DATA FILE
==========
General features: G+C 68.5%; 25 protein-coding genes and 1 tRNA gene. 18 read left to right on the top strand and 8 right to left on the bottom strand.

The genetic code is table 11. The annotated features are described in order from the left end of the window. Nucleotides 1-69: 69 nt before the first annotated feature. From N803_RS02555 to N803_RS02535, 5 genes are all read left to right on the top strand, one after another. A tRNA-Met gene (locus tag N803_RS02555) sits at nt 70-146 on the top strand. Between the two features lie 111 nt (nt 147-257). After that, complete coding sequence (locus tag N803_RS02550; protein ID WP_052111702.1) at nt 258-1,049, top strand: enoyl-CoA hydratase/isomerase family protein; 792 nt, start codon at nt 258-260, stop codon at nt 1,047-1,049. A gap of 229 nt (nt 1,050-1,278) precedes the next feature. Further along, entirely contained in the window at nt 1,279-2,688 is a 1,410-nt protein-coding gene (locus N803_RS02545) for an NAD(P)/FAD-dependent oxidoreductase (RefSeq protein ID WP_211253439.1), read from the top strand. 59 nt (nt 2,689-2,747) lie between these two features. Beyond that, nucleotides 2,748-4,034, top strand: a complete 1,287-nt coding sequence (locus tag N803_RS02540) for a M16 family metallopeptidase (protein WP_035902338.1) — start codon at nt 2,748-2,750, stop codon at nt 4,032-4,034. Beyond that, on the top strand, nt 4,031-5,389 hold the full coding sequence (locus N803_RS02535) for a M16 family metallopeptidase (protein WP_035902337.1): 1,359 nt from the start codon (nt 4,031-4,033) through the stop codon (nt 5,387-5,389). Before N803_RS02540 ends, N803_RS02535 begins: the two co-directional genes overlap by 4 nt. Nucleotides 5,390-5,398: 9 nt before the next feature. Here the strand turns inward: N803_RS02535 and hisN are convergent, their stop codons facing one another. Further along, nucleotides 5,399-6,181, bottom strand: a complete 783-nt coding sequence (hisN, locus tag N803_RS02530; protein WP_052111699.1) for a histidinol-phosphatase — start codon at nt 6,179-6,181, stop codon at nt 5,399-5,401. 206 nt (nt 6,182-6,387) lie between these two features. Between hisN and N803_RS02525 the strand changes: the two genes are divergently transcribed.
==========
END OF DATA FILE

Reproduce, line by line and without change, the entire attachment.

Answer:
General features: G+C 68.5%; 25 protein-coding genes and 1 tRNA gene. 18 read left to right on the top strand and 8 right to left on the bottom strand.

The genetic code is table 11. The annotated features are described in order from the left end of the window. Nucleotides 1-69: 69 nt before the first annotated feature. From N803_RS02555 to N803_RS02535, 5 genes are all read left to right on the top strand, one after another. A tRNA-Met gene (locus tag N803_RS02555) sits at nt 70-146 on the top strand. Between the two features lie 111 nt (nt 147-257). After that, complete coding sequence (locus tag N803_RS02550; protein ID WP_052111702.1) at nt 258-1,049, top strand: enoyl-CoA hydratase/isomerase family protein; 792 nt, start codon at nt 258-260, stop codon at nt 1,047-1,049. A gap of 229 nt (nt 1,050-1,278) precedes the next feature. Further along, entirely contained in the window at nt 1,279-2,688 is a 1,410-nt protein-coding gene (locus N803_RS02545) for an NAD(P)/FAD-dependent oxidoreductase (RefSeq protein ID WP_211253439.1), read from the top strand. 59 nt (nt 2,689-2,747) lie between these two features. Beyond that, nucleotides 2,748-4,034, top strand: a complete 1,287-nt coding sequence (locus tag N803_RS02540) for a M16 family metallopeptidase (protein WP_035902338.1) — start codon at nt 2,748-2,750, stop codon at nt 4,032-4,034. Beyond that, on the top strand, nt 4,031-5,389 hold the full coding sequence (locus N803_RS02535) for a M16 family metallopeptidase (protein WP_035902337.1): 1,359 nt from the start codon (nt 4,031-4,033) through the stop codon (nt 5,387-5,389). Before N803_RS02540 ends, N803_RS02535 begins: the two co-directional genes overlap by 4 nt. Nucleotides 5,390-5,398: 9 nt before the next feature. Here the strand turns inward: N803_RS02535 and hisN are convergent, their stop codons facing one another. Further along, nucleotides 5,399-6,181, bottom strand: a complete 783-nt coding sequence (hisN, locus tag N803_RS02530; protein WP_052111699.1) for a histidinol-phosphatase — start codon at nt 6,179-6,181, stop codon at nt 5,399-5,401. 206 nt (nt 6,182-6,387) lie between these two features. Between hisN and N803_RS02525 the strand changes: the two genes are divergently transcribed.